The Broken Windows Theory: A Study

888 Words4 Pages
I started experimenting with knowledge of the human mind early in my career. I conducted research showing that participants who were “de-individualized” more readily inflicted pain and damage to others than did those who felt more individualized. It became known as The Broken Windows Theory. Our experiment consisted of two Oldsmobiles. Hoods popped, doors and trunk unlocked, and license plates removed; Placed in two very different community personalities, The Bronx, and Palo Alto. Before we could even start recording, The Bronx car was being stripped and sold for profit. While the car in Palo Alto hadn’t had a single act of vandalism against it for the two weeks it was there. It surprisingly was only touched once by a kindly gentleman who shut…show more content…
The Stanford Prison Experiment consisted of nine “prisoners” and nine “guards”. The prisoners were given identical outfits: smocks with numbers sewn onto them, a cap (To simulate shaved heads), and rubber clogs. The guards however, got to choose their uniforms, they received reflective aviator sunglasses and, a billy club. At first things went as expected, the prisoners rebelled just a little by joking round and having fun. The prisoners were woken up at the beginning of a new shift with new guards for “count”. The guards began teasing them and making them “sing” their numbers and assigning punishments as needed, such as pushups and jumping jacks. The guards took role almost all day everyday. The prisoners, tired from being woken up, broke out into a rebellion on just the second day. They put their bed springs against their cell doors the guards used force to get the prisoners back in their place. They threw prisoners in the pit for hours at a time, denying them food, water, and social contact. They went insane, their identities taken away from them; being referred to by strictly numbers. What was supposed to be a fourteen long day experiment, ended after three…show more content…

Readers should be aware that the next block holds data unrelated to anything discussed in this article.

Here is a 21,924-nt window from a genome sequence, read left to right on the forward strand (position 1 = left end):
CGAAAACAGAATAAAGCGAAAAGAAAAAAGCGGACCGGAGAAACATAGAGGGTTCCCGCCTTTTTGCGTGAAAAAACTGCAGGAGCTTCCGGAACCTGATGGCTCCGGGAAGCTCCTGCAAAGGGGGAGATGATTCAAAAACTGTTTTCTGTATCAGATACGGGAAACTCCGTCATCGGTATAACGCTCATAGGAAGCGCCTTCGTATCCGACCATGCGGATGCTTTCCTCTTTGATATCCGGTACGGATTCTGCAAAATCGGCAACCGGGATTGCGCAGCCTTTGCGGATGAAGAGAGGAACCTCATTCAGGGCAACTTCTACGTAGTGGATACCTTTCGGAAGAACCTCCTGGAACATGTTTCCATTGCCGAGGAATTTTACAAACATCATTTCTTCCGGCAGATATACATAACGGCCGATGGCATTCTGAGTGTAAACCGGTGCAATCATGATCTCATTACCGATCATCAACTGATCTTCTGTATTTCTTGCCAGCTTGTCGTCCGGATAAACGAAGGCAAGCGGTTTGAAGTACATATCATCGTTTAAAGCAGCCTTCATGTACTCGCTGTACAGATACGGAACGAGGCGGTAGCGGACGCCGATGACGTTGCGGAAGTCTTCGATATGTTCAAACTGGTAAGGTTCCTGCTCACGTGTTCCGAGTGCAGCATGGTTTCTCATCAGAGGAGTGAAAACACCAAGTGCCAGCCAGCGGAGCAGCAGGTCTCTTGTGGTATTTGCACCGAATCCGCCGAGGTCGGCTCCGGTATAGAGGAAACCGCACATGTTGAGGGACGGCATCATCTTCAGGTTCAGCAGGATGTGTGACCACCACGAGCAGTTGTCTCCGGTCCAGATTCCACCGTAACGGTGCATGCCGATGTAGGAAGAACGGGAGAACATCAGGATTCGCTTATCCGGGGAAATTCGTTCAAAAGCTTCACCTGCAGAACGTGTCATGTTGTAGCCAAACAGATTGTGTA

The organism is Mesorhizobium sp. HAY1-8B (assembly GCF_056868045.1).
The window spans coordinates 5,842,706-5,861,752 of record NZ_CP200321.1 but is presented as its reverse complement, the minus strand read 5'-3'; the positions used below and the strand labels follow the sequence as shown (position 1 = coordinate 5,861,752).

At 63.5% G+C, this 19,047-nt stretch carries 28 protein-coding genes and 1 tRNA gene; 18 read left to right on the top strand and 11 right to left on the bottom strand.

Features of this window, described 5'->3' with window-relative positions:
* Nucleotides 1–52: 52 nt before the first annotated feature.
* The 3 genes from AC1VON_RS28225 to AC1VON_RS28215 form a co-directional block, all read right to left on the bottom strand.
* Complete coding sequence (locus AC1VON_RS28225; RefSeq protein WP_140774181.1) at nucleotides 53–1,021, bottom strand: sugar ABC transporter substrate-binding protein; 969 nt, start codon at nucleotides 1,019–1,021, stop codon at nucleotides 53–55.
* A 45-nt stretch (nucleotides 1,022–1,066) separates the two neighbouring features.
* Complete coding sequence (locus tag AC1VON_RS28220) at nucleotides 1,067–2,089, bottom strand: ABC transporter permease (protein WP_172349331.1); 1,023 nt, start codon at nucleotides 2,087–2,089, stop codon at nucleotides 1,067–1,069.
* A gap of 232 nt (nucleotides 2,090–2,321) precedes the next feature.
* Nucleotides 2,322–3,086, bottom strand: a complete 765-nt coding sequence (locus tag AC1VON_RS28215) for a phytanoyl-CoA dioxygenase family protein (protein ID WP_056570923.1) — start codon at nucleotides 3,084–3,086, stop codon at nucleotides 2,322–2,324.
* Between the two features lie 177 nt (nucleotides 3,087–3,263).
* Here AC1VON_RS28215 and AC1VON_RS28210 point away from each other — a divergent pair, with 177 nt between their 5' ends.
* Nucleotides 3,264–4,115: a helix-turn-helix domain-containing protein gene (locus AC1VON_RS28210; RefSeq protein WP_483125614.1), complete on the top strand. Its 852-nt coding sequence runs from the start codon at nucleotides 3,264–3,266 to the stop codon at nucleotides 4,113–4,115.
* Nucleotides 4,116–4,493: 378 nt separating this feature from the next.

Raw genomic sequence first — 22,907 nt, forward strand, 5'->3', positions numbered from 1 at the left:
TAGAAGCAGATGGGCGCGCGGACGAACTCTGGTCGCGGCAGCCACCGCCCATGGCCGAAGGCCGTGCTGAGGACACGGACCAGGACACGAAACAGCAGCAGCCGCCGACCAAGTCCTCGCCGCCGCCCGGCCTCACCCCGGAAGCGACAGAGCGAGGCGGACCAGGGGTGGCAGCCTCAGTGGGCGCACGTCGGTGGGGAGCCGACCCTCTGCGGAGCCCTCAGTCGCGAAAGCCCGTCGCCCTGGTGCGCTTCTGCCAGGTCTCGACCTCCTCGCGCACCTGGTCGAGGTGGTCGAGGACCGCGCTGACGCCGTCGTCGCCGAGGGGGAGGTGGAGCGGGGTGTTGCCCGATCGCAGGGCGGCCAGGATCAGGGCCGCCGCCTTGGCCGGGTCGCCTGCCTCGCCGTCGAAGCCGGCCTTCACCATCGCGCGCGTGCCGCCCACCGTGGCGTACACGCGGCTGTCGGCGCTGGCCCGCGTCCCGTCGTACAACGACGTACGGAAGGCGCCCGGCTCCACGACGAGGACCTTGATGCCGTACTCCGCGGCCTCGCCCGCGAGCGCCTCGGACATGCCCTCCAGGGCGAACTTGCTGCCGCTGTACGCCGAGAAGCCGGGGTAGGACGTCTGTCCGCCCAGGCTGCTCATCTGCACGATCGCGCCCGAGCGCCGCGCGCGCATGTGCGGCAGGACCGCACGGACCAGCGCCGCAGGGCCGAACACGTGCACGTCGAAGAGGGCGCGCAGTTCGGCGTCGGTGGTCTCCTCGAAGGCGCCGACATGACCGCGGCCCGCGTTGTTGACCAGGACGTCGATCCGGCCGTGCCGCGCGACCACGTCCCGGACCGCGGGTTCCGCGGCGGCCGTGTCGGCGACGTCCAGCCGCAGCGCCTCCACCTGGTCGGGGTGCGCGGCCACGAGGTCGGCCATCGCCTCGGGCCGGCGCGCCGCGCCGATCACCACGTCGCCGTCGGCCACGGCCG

This book, was just the beginning of new discoveries about the human mind and habits. Most of us only know ourselves from limited experiences in familiar situations that involve rules, laws, policies, and pressures that constrain us. But what happens when we are exposed to totally new and unfamiliar settings where our habits don’t suffice? (Zimbardo 6). This book explains and provides examples of how this theory, is proved again and again throughout history. It talks about my experiments and my discoveries. It explains my interests, and hopefully a new one of yours. This very book, won me the William James book award. I’m not ashamed to say that it’s a very prestigious award in psychology because it took almost two years of research and was hard work to write that book that’s hopefully sitting on your bedside table. “The Lucifer Effect will forever change the way you think about why we behave the way we do. This is a disturbing book, but one that has never been more necessary” (Malcolm Gladwell). This book, constantly asks you questions you hoped you never had to
Open Document